Finally, add one more "wait millisecs" block:

Try it! You can speed up the animation by changing the amount of time it waits after each frame. Click in the white oval in each "wait millisecs" block and change the "500" to "100":

Experiment with other numbers to find a speed you like.

Hint: You can change parameters even while your script is running. This allows you to see the effect of your change right away.

Of course, you can also change the number of times the animation repeats.

Step 3: Buttons

To make a script that does something when the micro:bit's A button is pressed, drag out a "when button A pressed" hat block from the "Control" category:

Attach a display block under the hat block:

Make your own picture on this display block, then click the A button on the micro:bit. Your picture appears!

Once the picture appears, it just stays on the display. Let's add a second script to make it disappear when the B button is pressed.

Drag out a "when button A pressed" hat block, then click on the little triangle to the right of "A" and select "B" from the menu. FInally, attach a "clear display" block.

Test your code by pressing the A and B buttons to make your picture appear and disappear.

Step 4: Putting It All Together

Make the A button trigger an animation by attaching the blocks for the animation to a "when button A pressed" hat block:

Add a "clear display" block to make the animation turn off the LED display when it is finished:

Make sure you put the "clear display" block at the very bottom, after the "repeat" block. Since the A button animation now turns off the display when it's finished, you can use the B button for a different picture or animation.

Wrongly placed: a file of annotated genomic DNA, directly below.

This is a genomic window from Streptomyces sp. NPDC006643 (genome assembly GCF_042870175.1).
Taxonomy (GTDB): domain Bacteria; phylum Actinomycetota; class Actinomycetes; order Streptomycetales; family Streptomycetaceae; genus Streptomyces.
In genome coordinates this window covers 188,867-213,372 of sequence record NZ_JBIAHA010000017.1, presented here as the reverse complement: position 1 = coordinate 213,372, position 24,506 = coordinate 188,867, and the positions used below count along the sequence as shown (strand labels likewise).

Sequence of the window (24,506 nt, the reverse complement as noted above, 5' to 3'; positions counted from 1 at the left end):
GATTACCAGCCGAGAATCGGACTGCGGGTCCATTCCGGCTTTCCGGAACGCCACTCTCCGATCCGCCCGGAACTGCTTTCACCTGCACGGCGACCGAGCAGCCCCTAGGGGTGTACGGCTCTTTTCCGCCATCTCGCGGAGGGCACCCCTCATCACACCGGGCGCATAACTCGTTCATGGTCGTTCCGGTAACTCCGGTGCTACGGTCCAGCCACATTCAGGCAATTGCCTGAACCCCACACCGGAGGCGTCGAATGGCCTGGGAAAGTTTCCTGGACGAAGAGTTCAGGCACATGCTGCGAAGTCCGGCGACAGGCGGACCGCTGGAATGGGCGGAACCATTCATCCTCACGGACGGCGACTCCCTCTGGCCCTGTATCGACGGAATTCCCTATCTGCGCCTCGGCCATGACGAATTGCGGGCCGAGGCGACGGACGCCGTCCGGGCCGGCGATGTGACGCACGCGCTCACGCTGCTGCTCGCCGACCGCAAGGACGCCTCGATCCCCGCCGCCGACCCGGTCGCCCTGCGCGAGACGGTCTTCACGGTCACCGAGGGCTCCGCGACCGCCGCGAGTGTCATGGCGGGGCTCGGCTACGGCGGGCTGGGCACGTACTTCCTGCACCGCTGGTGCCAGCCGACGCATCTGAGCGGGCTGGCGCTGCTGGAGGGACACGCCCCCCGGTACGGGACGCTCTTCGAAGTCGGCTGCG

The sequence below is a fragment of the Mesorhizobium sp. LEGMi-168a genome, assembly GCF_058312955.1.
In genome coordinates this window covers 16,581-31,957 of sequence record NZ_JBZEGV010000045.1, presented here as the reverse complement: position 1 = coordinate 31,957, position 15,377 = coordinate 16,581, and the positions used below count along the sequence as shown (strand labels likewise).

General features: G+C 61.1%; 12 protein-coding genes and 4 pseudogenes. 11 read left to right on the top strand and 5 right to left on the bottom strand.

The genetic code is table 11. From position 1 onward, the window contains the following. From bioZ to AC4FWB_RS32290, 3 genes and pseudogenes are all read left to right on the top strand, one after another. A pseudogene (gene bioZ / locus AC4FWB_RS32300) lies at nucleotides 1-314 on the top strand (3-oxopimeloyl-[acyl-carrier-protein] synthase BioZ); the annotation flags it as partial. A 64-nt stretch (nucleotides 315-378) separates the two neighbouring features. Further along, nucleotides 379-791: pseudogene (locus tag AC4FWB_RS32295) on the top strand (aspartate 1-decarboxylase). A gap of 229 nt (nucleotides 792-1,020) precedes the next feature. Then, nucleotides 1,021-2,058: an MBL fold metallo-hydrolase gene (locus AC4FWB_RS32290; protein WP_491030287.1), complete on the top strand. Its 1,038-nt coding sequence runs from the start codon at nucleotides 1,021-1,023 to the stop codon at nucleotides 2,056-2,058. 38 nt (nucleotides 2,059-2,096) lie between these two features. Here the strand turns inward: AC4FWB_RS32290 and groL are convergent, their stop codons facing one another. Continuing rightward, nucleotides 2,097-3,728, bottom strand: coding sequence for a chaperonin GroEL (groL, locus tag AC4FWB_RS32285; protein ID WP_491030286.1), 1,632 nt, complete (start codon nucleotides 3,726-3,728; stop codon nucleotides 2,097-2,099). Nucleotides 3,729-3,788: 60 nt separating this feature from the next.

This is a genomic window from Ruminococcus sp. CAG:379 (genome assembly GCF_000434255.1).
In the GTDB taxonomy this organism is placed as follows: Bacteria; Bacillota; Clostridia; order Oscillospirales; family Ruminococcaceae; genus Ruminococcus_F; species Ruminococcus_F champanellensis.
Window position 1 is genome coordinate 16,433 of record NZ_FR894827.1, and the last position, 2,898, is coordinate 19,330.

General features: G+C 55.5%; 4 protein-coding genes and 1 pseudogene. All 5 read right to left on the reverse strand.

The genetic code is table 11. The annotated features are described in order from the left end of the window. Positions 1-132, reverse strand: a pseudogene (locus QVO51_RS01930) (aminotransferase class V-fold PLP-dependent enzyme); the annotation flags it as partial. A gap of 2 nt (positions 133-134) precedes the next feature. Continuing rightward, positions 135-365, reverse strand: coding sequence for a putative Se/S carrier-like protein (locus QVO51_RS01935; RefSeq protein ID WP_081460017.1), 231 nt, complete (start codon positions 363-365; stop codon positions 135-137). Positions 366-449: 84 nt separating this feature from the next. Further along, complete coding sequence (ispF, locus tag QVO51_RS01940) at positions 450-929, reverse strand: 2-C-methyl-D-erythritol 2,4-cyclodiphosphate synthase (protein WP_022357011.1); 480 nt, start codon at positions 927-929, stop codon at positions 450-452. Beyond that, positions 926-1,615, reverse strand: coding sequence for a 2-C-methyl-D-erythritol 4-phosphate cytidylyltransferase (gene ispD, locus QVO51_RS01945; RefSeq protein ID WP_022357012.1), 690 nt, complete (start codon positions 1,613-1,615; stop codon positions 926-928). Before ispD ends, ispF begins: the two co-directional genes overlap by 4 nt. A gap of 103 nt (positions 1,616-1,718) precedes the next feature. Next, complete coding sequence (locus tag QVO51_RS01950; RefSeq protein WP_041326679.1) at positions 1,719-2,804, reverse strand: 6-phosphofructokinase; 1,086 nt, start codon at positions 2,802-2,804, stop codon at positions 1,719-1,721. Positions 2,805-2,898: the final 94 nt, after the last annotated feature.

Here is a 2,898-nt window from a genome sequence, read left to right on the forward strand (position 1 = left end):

Step 5: Customize and Share

It's amazing what you can do with just 25 little red LED's. Make your own pictures and animations. Display your initials or spell out a message. Make a picture appear to scroll across the screen. Change the numbers in the "wait" blocks to make animations go faster or slower.

If you have a battery for your micro:bit, you can unplug your micro:bit from your computer and plug in the battery:

Now you can take your micro:bit with you. Show your animations to friends or even attach the micro:bit to your clothing to light up the world with your animations.

Remix 1: Using Tilt

You can use the micro:bit tilt sensor to display pictures or animations when you tilt the micro:bit. Start with a "when" hat block, then add a ">" block (from the "Math" category) and a "tilt x" block (from "Input"):

Which way do you need to tilt the micro:bit to make the picture appear? How would you change the script to make a picture appear when you tilt the micro:bit in the other direction?

Remix 2: Scrolling Text Messages

To make your a text message scroll across the micro:bit display, first click the button and select the "text scrolling" library:

Click "Okay", then select the "Functions" category to see the newly added text scrolling blocks:

Drag a "scroll text" block into the scripting area and edit the text to add your own message:

Then click the block to see your message scroll across the micro:bit display.

Going Further

If you enjoyed this activity, you might be interested in this follow-on MicroBlocks Hour of Code activity:

There is much more you can do with MicroBlocks. In addition to the BBC micro:bit, MicroBlocks runs on other microcontrollers such as the AdaFruit Circuit Playground Express, many 32-bit Arduinos, and WiFi-enabled boards based on ESP8266 and ESP32 modules. You can connect cool things to your BBC micro:bit, such as a piezo speaker (to make music), NeoPixels (to make things light up), sensors (to sense the world), and motors (to make things move). You can even interface with the Mozilla IoT Gateway to make MicroBlocks creations you can control from anywhere on the internet!

To learn more, check out the MicroBlocks Website

Welcome to the MicroBlocks community!